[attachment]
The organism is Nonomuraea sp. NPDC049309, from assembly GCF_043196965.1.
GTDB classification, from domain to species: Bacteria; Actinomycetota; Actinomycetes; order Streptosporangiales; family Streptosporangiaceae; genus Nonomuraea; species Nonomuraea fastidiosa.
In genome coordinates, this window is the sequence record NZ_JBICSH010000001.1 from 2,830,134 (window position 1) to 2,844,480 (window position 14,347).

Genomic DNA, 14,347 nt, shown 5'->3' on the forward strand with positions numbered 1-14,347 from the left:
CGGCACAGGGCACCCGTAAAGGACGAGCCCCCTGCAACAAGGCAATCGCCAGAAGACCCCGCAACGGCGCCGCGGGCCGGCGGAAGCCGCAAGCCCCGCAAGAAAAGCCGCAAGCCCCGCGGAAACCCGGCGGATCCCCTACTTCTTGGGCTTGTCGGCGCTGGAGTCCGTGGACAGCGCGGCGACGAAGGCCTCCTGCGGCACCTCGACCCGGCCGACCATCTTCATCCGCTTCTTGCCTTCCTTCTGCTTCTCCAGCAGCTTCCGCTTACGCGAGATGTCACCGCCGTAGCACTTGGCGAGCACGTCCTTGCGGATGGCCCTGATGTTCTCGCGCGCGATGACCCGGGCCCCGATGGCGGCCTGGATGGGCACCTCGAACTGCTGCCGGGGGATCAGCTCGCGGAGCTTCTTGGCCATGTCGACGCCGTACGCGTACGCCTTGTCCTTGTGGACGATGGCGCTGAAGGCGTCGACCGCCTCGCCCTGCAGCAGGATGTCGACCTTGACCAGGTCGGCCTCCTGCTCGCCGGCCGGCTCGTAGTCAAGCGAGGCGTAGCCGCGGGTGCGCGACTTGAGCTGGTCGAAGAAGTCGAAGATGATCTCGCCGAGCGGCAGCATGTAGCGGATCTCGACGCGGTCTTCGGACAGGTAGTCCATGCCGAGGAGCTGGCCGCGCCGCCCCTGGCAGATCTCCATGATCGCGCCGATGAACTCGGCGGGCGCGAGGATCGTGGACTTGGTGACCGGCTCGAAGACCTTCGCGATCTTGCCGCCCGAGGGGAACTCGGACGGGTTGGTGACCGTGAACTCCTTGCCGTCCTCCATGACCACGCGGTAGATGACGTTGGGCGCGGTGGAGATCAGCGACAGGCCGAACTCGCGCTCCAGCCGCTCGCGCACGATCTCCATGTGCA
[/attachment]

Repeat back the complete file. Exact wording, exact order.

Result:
The organism is Nonomuraea sp. NPDC049309, from assembly GCF_043196965.1.
GTDB classification, from domain to species: Bacteria; Actinomycetota; Actinomycetes; order Streptosporangiales; family Streptosporangiaceae; genus Nonomuraea; species Nonomuraea fastidiosa.
In genome coordinates, this window is the sequence record NZ_JBICSH010000001.1 from 2,830,134 (window position 1) to 2,844,480 (window position 14,347).

Genomic DNA, 14,347 nt, shown 5'->3' on the forward strand with positions numbered 1-14,347 from the left:
CGGCACAGGGCACCCGTAAAGGACGAGCCCCCTGCAACAAGGCAATCGCCAGAAGACCCCGCAACGGCGCCGCGGGCCGGCGGAAGCCGCAAGCCCCGCAAGAAAAGCCGCAAGCCCCGCGGAAACCCGGCGGATCCCCTACTTCTTGGGCTTGTCGGCGCTGGAGTCCGTGGACAGCGCGGCGACGAAGGCCTCCTGCGGCACCTCGACCCGGCCGACCATCTTCATCCGCTTCTTGCCTTCCTTCTGCTTCTCCAGCAGCTTCCGCTTACGCGAGATGTCACCGCCGTAGCACTTGGCGAGCACGTCCTTGCGGATGGCCCTGATGTTCTCGCGCGCGATGACCCGGGCCCCGATGGCGGCCTGGATGGGCACCTCGAACTGCTGCCGGGGGATCAGCTCGCGGAGCTTCTTGGCCATGTCGACGCCGTACGCGTACGCCTTGTCCTTGTGGACGATGGCGCTGAAGGCGTCGACCGCCTCGCCCTGCAGCAGGATGTCGACCTTGACCAGGTCGGCCTCCTGCTCGCCGGCCGGCTCGTAGTCAAGCGAGGCGTAGCCGCGGGTGCGCGACTTGAGCTGGTCGAAGAAGTCGAAGATGATCTCGCCGAGCGGCAGCATGTAGCGGATCTCGACGCGGTCTTCGGACAGGTAGTCCATGCCGAGGAGCTGGCCGCGCCGCCCCTGGCAGATCTCCATGATCGCGCCGATGAACTCGGCGGGCGCGAGGATCGTGGACTTGGTGACCGGCTCGAAGACCTTCGCGATCTTGCCGCCCGAGGGGAACTCGGACGGGTTGGTGACCGTGAACTCCTTGCCGTCCTCCATGACCACGCGGTAGATGACGTTGGGCGCGGTGGAGATCAGCGACAGGCCGAACTCGCGCTCCAGCCGCTCGCGCACGATCTCCATGTGCA